The service coordinator or care coordination team must identify information regarding the individual´s health and safety, and safeguard needs that will be reflected in the service plan. Safeguards are supports that are needed to keep the participant safe and actions to be taken when the health or welfare of the participant is at risk. Safeguards address significant issues discovered during the planning process that are individualized and specific to the participant.. The service plan includes a description of the supervision and oversight that may be required in such areas as fire safety, medication management, allergies, community inclusion activities, dietary concerns, behavioral concerns, financial transactions, and vulnerabilities at home and in the community. Safeguards are not meant to be so wide-ranging that routine supports are always identified.

In addition to a comprehensive service plan, each constituent program provides a plan for protective oversight (PPO) detailing information regarding safety needs and safeguards. The PPO focuses on all activities that directly affect the health and welfare of the participant and clearly identifies the individual(s) responsible for providing the assistance. For individuals transitioning into the TBI or NHTD waiver, the service plan will include a signed PPO detailing the additional information. The PPO includes a section on the back-up plan and specifies who will be assisting the participant if services cannot be provided. For individuals transitioning into OPWDD´s Comprehensive 1915(c) waiver, a separate and formal PPO is only required for individuals living in certified residential settings, although all individuals receiving waiver services must have an individualized service plan. For individuals living in non-certified settings, the individual works with his/her family/advocates, Medicaid Service Coordinator and service providers to address health and safety needs and safeguards.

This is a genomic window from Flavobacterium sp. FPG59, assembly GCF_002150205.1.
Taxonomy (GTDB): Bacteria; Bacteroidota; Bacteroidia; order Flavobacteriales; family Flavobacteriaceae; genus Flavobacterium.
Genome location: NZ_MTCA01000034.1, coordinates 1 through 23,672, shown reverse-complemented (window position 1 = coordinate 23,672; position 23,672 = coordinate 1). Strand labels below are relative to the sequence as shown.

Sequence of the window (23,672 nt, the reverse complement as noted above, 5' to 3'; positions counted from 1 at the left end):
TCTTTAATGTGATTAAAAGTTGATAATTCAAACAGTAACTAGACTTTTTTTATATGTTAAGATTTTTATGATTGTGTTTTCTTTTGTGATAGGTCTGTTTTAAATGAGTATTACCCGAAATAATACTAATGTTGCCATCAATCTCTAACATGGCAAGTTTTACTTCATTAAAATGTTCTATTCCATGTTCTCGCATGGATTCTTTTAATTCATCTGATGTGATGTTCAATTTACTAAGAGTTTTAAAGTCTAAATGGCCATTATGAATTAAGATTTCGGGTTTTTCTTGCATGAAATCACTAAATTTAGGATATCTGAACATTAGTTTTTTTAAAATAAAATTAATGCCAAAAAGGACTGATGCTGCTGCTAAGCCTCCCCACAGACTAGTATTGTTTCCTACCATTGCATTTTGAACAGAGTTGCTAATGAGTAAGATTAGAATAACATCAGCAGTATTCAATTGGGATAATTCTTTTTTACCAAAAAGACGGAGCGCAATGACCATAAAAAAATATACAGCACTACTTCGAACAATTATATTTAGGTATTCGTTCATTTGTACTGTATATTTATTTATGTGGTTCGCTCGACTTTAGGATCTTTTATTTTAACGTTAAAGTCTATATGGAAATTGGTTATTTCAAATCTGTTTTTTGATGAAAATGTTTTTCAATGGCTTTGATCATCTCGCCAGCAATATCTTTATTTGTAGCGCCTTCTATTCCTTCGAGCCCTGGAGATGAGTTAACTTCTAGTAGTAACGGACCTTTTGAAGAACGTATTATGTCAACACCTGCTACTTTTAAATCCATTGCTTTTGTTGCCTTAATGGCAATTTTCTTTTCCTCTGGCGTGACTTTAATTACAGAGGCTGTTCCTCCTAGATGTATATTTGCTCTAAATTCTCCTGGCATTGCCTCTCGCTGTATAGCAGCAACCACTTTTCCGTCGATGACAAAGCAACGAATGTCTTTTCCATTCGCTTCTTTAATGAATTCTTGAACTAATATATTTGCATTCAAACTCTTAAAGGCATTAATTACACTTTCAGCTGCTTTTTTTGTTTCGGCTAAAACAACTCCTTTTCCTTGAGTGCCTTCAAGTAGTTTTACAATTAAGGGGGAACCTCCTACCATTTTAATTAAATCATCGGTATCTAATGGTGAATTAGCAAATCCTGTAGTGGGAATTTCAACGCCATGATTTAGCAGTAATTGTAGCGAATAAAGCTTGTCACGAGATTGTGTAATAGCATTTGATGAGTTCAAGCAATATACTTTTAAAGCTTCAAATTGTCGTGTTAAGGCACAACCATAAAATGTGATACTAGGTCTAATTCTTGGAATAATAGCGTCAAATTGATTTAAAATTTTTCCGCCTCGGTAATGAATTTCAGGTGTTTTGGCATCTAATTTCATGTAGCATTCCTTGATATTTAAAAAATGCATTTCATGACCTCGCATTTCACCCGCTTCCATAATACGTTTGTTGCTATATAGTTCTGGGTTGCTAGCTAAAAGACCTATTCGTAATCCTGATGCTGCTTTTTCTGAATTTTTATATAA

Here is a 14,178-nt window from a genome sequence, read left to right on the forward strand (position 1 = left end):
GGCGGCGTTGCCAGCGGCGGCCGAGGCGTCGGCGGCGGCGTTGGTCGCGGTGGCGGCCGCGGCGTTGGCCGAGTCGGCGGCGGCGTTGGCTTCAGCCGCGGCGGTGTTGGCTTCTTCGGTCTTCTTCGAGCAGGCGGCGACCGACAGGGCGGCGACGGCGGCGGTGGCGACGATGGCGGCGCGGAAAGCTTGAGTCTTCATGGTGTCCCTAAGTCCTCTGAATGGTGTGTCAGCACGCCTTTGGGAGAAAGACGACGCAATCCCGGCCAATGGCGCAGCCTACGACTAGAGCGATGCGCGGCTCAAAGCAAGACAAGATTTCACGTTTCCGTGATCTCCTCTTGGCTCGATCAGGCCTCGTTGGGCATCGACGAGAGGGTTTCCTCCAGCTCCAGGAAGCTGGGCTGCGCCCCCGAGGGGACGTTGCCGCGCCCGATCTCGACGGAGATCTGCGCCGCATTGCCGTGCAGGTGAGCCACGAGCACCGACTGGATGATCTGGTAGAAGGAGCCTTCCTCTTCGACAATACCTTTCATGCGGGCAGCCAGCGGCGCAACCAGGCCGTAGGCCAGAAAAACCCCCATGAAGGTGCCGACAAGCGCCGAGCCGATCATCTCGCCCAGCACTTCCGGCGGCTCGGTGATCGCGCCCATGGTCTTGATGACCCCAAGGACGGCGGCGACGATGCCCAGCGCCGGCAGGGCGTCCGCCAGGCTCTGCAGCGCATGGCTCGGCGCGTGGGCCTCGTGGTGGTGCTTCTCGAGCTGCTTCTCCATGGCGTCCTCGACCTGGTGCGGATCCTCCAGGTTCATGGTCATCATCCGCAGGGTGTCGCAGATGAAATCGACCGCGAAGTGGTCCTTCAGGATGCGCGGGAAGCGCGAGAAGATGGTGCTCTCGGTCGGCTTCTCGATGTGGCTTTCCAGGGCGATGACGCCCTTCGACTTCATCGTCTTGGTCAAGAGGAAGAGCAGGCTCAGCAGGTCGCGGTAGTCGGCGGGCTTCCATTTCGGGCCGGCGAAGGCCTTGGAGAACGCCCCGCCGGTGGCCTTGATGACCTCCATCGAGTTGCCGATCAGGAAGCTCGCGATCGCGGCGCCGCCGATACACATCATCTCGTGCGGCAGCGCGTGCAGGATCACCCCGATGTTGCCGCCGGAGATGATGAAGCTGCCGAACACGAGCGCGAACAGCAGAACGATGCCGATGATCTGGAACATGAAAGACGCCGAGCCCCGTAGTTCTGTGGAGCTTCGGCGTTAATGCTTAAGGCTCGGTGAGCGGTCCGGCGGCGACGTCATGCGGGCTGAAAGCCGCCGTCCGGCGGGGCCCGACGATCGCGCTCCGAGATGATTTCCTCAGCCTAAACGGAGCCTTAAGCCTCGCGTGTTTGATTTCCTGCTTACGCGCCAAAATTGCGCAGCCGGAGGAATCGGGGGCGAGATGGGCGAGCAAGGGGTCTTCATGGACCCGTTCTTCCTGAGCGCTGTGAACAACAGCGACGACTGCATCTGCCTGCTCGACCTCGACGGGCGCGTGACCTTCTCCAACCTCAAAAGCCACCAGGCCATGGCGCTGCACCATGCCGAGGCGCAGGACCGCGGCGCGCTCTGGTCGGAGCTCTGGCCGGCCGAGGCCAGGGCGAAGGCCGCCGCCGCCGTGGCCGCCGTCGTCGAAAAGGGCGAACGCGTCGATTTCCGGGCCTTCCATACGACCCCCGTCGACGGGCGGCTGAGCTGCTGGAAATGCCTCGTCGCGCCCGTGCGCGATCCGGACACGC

While the Service Plan and PPO are comprehensive documents designed to prevent unexpected absences of unpaid or paid supports, there may be emergencies where such supports are unavailable. As stated, all service providers are responsible for providing services in accordance with the participant´s individualized plan. In the DOH system, if a direct service worker (DSW) is unable to perform a scheduled service, it is the DSW agency´s responsibility to contact the participant, her/his legal guardian and the service coordinator as soon as the waiver service provider realizes they cannot perform the service as scheduled. The service coordinator will then secure other coverage for the service and, depending on the severity of the situation, contact Adult Protective Services (APS) or 911. If a non-waiver provider cannot perform the scheduled service, the participant´s service coordinator will work with the LDSS and/or provider agency to assist the participant in accessing necessary coverage.

Pursuant to the 1115 waiver, an individual is expected to require at least one (1) of the following medically necessary services covered by the MLTC plan for more than 120 days from the effective date of enrollment:

  • nursing services in the home
  • therapies in the home
  • home health aide services
  • personal care services in the home
  • adult day health care
  • private duty nursing
  • Consumer Directed Personal Assistance Services

For additional 1115 eligibility requirements, please visit: https://www.health.ny.gov/health_care/medicaid/redesign/docs/mltc_overview.pdf.

In the OPWDD service system, it is the provider agency´s responsibility to develop a back-up plan for instances in which the direct support professional is unable to provide a scheduled service. The agency, individual, and family need to follow this back-up plan. The service provider agency must notify the service coordinator if the individual´s service plan or services need to be revised due to providers being unable to perform scheduled services.